Though the U.S. didn't club the entire field on Wednesday, its team still sent a strong message to Europe, which has typically dominated Nordic combined: This sport is no longer yours. The day started out strongest for the Finns, who were counting on the event to increase their paltry medal tally. Finnish Olympic officials had set a goal of 12 medals for the country in Vancouver; to date, it has one. In the last three Olympics, the Finns won gold, silver and bronze in the Nordic combined team competition. "It's not big; it's phenomenal," says Pasi Uusivuori, a manager at a Finland-based medical-technology company, on the status of the sport in the Scandinavian country. "It's bigger than life."

The Finns, however, will have to deal with more disappointment. They shined in the air, taking the top spot in the ski-jumping competition, but broke down on the ground, finishing seventh in cross-country. (Norway, the patriarch of the sport, came in fifth.) In the afternoon, a steady snowfall turned the cross-county course into a postcard. American Brett Camerota, who at 25 is the youngest member of the U.S. team and supposedly its weak link, finished almost three seconds ahead of Finland's Ryynaenen in the first leg of the relay, giving the Americans the lead. American Todd Lodwick, making his fifth Olympic appearance, held it, but Austria slowly gained ground, and Felix Gottwald opened a 14-sec. gap against the third American racer, Spillane.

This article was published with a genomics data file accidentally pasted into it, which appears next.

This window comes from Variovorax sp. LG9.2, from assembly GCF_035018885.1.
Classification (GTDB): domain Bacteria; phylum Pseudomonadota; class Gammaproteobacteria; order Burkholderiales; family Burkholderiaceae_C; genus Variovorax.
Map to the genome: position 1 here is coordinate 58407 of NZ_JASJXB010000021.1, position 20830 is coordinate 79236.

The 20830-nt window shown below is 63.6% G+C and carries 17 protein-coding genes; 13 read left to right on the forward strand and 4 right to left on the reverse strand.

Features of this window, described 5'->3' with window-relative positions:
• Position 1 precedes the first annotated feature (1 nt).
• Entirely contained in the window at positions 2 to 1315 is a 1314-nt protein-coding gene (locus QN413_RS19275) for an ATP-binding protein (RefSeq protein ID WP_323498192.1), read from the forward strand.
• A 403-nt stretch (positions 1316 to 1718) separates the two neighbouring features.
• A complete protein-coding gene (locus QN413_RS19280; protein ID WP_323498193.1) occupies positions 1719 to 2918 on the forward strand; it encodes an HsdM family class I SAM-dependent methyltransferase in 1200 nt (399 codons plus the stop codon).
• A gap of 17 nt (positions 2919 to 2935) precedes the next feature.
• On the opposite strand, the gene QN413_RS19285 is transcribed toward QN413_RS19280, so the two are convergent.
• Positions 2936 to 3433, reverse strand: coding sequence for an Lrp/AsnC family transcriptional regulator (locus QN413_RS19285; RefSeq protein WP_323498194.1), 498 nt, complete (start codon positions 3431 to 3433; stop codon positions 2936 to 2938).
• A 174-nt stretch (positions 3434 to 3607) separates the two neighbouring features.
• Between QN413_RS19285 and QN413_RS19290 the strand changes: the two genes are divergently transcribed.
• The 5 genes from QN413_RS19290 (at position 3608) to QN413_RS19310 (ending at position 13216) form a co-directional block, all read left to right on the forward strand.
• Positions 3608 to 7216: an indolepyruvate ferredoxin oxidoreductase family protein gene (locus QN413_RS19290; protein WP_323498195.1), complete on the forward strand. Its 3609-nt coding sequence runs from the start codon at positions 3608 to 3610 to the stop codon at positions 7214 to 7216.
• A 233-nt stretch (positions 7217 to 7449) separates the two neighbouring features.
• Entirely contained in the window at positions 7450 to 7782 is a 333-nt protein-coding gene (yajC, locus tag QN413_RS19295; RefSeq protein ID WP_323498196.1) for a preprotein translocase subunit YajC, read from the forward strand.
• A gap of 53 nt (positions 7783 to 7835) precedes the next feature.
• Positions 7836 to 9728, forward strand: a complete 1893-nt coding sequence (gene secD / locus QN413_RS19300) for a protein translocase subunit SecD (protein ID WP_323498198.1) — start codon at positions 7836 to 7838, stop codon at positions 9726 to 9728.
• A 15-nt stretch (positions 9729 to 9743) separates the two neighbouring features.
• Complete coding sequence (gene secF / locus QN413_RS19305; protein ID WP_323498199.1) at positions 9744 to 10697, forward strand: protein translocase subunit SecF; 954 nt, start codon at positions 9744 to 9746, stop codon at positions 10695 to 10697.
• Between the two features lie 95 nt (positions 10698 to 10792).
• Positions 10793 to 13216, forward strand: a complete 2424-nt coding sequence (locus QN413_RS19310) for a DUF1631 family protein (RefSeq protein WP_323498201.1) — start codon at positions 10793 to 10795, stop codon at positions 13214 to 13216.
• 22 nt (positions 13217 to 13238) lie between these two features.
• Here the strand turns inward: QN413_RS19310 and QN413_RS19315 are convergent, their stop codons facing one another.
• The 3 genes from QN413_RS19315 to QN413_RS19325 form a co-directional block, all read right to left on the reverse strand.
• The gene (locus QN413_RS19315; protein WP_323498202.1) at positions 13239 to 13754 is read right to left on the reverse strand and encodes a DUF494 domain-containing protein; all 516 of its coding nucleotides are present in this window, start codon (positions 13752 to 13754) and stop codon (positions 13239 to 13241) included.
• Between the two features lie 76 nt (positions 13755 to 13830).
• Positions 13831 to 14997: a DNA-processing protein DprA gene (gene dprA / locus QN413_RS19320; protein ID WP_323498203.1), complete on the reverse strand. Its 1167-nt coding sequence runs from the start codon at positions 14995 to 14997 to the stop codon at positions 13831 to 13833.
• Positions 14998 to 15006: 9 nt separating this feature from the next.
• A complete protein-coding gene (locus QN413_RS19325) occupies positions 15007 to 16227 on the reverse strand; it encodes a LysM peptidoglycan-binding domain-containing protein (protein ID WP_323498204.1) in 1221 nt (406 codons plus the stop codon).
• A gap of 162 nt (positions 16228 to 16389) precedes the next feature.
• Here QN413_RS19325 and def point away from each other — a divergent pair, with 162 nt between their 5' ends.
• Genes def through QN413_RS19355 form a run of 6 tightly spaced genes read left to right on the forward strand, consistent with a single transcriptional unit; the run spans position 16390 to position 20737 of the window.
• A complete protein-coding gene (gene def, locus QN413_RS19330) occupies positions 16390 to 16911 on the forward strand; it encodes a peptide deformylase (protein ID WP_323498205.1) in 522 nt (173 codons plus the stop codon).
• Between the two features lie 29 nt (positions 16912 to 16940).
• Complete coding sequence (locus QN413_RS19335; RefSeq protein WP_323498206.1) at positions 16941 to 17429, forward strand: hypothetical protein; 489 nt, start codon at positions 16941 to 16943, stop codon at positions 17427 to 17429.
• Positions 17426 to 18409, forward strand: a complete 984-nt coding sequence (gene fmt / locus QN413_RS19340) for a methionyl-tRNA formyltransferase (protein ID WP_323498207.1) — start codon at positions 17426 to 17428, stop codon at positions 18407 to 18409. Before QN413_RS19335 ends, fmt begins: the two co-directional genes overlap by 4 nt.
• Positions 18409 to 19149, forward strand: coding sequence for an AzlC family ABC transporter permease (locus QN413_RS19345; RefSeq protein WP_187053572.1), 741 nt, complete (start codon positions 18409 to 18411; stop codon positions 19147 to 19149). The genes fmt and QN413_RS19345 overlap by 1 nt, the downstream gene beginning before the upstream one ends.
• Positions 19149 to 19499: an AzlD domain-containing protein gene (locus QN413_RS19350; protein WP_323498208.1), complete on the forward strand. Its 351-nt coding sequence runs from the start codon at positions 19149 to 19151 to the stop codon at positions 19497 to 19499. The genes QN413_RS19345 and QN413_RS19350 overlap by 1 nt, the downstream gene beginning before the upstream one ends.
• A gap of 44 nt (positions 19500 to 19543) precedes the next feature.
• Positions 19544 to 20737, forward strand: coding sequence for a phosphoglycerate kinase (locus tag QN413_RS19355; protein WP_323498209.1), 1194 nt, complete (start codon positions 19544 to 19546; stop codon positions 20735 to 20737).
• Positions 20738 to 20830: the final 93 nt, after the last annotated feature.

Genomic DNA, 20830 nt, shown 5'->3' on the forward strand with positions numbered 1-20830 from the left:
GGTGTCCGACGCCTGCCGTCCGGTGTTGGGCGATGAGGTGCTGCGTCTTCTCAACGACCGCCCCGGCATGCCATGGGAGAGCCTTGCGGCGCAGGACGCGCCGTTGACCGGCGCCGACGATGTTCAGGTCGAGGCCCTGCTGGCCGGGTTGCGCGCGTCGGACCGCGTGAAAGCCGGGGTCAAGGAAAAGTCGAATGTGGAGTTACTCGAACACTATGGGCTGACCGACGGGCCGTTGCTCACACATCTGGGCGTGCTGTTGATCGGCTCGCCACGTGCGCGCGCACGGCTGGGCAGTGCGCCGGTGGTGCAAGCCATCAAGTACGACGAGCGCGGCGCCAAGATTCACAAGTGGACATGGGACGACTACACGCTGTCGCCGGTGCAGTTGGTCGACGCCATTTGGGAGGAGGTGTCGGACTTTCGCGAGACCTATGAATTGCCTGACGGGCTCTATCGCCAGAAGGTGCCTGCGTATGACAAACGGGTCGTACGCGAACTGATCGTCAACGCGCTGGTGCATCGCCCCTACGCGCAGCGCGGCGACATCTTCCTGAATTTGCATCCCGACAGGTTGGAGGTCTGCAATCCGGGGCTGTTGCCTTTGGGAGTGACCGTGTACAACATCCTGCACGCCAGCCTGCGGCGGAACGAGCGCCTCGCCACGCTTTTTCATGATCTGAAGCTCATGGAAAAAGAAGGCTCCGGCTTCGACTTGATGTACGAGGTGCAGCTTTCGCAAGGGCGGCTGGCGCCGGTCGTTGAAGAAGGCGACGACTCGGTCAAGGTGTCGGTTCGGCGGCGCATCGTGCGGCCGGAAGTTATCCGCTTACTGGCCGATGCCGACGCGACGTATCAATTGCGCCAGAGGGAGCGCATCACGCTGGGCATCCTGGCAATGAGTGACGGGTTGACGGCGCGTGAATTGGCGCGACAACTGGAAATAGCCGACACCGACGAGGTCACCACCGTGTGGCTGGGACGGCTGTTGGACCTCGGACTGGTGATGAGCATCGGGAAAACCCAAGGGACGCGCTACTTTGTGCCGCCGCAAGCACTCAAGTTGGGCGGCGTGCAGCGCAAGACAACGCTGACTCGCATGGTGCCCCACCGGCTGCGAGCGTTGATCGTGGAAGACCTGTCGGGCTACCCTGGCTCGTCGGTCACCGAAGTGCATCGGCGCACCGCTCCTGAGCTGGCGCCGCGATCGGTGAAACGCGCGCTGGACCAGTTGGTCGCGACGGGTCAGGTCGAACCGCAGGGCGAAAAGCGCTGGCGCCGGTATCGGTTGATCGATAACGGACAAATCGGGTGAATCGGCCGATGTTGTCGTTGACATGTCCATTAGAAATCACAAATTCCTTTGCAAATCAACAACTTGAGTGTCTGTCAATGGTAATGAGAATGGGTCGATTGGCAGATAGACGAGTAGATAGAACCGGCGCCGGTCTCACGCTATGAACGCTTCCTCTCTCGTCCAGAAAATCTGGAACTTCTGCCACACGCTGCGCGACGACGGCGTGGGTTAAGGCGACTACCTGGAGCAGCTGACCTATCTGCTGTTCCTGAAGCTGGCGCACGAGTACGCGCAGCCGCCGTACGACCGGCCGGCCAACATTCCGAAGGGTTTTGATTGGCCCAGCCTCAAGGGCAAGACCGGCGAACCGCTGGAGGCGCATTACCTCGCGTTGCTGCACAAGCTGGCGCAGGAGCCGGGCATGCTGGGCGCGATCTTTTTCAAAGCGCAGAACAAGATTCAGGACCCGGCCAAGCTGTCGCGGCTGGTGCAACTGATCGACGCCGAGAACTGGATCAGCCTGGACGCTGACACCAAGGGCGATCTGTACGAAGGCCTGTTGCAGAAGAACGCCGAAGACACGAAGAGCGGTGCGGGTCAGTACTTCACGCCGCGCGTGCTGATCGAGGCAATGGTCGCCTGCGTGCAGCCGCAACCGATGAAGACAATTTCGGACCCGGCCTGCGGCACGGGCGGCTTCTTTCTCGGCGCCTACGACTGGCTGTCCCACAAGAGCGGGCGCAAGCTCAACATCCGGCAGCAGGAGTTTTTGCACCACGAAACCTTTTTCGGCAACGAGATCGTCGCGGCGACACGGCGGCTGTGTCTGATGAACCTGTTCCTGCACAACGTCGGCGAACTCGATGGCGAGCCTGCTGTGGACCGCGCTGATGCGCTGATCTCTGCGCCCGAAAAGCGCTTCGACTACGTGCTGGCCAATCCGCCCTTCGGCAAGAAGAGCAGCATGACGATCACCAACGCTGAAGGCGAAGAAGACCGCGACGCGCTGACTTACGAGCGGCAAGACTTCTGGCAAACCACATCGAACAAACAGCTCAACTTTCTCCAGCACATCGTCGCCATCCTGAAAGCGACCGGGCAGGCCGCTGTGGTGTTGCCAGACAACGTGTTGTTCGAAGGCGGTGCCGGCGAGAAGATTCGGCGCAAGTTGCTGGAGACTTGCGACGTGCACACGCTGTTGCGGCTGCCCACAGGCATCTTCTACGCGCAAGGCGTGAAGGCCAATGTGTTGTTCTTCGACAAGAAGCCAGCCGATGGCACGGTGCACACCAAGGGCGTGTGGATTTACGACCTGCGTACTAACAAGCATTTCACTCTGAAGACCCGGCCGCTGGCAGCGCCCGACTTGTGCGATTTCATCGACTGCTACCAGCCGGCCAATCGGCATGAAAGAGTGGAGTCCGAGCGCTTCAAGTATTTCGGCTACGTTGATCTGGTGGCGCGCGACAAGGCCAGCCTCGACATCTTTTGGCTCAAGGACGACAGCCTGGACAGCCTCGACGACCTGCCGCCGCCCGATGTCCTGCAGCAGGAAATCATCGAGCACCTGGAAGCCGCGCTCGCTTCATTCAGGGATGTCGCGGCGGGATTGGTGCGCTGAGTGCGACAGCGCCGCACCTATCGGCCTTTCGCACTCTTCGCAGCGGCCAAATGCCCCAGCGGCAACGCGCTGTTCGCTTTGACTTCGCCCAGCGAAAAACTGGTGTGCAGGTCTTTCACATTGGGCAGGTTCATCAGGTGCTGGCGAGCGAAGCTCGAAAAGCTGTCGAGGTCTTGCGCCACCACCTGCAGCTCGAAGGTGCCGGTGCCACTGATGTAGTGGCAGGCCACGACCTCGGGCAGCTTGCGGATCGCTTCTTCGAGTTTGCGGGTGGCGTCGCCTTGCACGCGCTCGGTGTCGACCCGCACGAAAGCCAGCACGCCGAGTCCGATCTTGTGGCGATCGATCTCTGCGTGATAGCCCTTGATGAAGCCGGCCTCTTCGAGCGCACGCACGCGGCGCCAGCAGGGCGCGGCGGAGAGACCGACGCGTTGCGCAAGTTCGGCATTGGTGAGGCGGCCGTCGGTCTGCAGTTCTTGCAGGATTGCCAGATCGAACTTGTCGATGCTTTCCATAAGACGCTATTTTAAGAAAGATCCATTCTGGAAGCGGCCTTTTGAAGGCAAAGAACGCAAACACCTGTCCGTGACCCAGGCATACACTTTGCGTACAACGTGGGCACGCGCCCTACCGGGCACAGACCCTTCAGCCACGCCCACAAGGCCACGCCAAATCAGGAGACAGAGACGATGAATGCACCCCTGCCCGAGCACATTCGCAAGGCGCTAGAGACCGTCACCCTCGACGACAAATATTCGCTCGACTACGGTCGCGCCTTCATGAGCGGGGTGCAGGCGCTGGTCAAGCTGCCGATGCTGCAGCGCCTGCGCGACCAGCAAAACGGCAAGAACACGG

In a 5-km cross-country race, a 14-sec. lead is a comfortable cushion. Yet Demong's push against Austria's Mario Stecher set up, for this observer's money, the most memorable finish of the Vancouver Olympics to date. It made you seriously wonder why this sport doesn't garner more attention in the U.S. as well as admire Europe's good taste in obsessing over an event that Americans foolishly offer a big fat yawn. After all, what's more engrossing than a good old-fashioned race to the finish?